« Previous Page
Insulin can become damaged and ineffective if it is not stored properly.
Always read the insulin package information that tells the best way to store your insulin.
You can keep open bottles with you if you keep them in a dark place. The bottles should not be exposed to temperatures below36°F (2.2°C) or above86°F (30°C). Never leave insulin in the sun or in your hot car, because sunlight and heat reduce the strength of the insulin.
Avoid shaking insulin bottles and liquid insulin cartridges too much to prevent loss of medicine strength and to prevent clumping, frosting, or particles settling out. Follow the storage information provided by the manufacturer.
The first time you use an insulin bottle, write the date on the bottle label. Always store an extra bottle of each type of your insulin in the refrigerator.
If you cannot prepare an insulin dose but can give the injection, you may need someone to prepare your insulin dose for you. A family member, friend, or health professional can prefill insulin syringes for you. If you prefill syringes:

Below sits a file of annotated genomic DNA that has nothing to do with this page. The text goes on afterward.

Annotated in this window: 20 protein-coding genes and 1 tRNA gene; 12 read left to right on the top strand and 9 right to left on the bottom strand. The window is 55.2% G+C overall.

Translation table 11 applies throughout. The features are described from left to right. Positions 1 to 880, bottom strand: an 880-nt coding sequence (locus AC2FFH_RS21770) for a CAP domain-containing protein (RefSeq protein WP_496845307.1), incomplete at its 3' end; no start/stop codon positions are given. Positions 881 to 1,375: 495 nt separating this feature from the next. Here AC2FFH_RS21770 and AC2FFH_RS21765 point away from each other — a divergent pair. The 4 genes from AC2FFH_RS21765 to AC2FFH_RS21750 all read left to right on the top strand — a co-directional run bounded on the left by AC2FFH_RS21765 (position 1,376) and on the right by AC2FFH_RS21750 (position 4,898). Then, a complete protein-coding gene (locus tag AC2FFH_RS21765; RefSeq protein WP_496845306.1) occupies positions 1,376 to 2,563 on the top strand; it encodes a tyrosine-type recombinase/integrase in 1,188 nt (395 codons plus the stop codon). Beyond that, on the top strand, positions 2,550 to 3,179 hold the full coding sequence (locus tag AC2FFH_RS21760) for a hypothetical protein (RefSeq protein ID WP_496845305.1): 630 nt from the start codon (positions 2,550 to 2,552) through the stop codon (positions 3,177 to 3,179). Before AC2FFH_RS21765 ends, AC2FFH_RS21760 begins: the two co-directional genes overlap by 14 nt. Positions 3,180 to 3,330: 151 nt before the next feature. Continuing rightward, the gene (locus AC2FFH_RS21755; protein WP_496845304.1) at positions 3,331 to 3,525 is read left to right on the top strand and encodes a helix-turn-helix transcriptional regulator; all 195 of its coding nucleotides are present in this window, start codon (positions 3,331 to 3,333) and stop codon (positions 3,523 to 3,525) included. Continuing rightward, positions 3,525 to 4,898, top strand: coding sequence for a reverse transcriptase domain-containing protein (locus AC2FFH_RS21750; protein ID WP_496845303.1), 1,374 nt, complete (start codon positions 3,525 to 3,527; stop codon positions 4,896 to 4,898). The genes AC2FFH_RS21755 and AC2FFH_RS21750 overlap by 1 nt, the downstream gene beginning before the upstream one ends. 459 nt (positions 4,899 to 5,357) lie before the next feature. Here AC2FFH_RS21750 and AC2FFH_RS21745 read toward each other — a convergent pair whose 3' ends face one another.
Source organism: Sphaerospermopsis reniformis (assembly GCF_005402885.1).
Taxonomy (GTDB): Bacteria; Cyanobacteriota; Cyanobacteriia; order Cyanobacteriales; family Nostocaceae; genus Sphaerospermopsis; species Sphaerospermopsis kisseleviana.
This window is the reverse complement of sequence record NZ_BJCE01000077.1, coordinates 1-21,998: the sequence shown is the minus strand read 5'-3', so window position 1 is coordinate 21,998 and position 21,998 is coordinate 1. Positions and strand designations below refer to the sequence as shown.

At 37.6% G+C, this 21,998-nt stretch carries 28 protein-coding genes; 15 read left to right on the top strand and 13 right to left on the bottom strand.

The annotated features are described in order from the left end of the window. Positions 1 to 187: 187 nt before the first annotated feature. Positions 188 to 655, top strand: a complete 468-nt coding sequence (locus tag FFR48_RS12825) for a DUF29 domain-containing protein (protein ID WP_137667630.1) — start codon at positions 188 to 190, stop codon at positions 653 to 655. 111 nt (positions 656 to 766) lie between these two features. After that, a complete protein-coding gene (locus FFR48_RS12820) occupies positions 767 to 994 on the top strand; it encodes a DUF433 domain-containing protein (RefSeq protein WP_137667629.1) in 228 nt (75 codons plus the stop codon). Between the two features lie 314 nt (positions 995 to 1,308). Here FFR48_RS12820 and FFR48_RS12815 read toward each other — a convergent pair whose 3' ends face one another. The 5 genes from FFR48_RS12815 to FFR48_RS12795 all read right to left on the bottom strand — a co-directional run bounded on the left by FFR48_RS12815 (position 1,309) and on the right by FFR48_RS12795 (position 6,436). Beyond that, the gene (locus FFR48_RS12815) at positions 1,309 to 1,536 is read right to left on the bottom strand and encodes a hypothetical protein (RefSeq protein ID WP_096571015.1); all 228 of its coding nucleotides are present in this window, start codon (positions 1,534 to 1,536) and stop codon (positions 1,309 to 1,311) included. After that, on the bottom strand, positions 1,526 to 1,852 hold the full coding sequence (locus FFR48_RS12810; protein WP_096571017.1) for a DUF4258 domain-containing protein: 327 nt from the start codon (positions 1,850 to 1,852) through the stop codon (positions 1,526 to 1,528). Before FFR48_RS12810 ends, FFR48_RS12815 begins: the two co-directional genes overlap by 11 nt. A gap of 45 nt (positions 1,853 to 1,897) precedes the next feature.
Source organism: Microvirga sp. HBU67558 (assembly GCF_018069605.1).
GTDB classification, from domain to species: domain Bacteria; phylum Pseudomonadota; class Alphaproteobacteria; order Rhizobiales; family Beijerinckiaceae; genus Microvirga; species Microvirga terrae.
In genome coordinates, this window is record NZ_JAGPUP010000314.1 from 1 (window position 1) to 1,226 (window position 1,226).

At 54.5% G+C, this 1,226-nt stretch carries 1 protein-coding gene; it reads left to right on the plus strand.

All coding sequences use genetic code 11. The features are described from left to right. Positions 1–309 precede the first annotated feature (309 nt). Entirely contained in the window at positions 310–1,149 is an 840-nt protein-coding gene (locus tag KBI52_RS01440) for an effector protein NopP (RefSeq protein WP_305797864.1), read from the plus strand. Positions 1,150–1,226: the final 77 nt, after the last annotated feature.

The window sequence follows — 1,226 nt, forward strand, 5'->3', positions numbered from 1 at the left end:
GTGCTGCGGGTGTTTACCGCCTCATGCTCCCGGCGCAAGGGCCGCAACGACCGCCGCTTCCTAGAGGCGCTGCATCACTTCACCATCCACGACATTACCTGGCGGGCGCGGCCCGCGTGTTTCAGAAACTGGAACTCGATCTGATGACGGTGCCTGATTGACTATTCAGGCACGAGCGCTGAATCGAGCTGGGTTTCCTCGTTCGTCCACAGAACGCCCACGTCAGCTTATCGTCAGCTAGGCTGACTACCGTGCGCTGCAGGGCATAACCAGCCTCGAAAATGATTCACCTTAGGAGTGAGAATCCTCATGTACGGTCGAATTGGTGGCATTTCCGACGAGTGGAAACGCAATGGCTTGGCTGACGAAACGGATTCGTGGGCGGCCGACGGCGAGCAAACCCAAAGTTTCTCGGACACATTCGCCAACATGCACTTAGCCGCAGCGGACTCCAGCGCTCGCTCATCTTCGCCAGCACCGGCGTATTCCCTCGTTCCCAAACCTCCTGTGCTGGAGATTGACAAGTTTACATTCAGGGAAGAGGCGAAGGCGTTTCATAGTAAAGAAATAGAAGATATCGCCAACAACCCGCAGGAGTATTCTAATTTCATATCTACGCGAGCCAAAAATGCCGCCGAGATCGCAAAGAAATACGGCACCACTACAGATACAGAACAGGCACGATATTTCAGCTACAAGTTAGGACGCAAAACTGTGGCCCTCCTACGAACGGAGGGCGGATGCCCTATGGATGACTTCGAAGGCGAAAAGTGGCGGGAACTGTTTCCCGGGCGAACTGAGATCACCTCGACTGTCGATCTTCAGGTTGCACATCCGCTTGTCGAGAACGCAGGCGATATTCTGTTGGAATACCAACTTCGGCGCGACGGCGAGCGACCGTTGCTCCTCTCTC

Health Tools help you make wise health decisions or take action to improve your health.
ByHealthwise StaffPrimary Medical ReviewerE. Gregory Thompson, MD - Internal MedicineKathleen Romito, MD - Family MedicineAdam Husney, MD - Family MedicineSpecialist Medical ReviewerRhonda O'Brien, MS, RD, CDE - Certified Diabetes EducatorDavid C. W. Lau, MD, PhD, FRCPC - Endocrinology
Current as ofDecember 7, 2017
Current as of:
December 7, 2017
E. Gregory Thompson, MD - Internal Medicine
& Kathleen Romito, MD - Family Medicine & Adam Husney, MD - Family Medicine & Rhonda O'Brien, MS, RD, CDE - Certified Diabetes Educator & David C. W. Lau, MD, PhD, FRCPC - Endocrinology
To learn more about Healthwise, visit Healthwise.org.
© 1995-2018 Healthwise, Incorporated. Healthwise, Healthwise for every health decision, and the Healthwise logo are trademarks of Healthwise, Incorporated.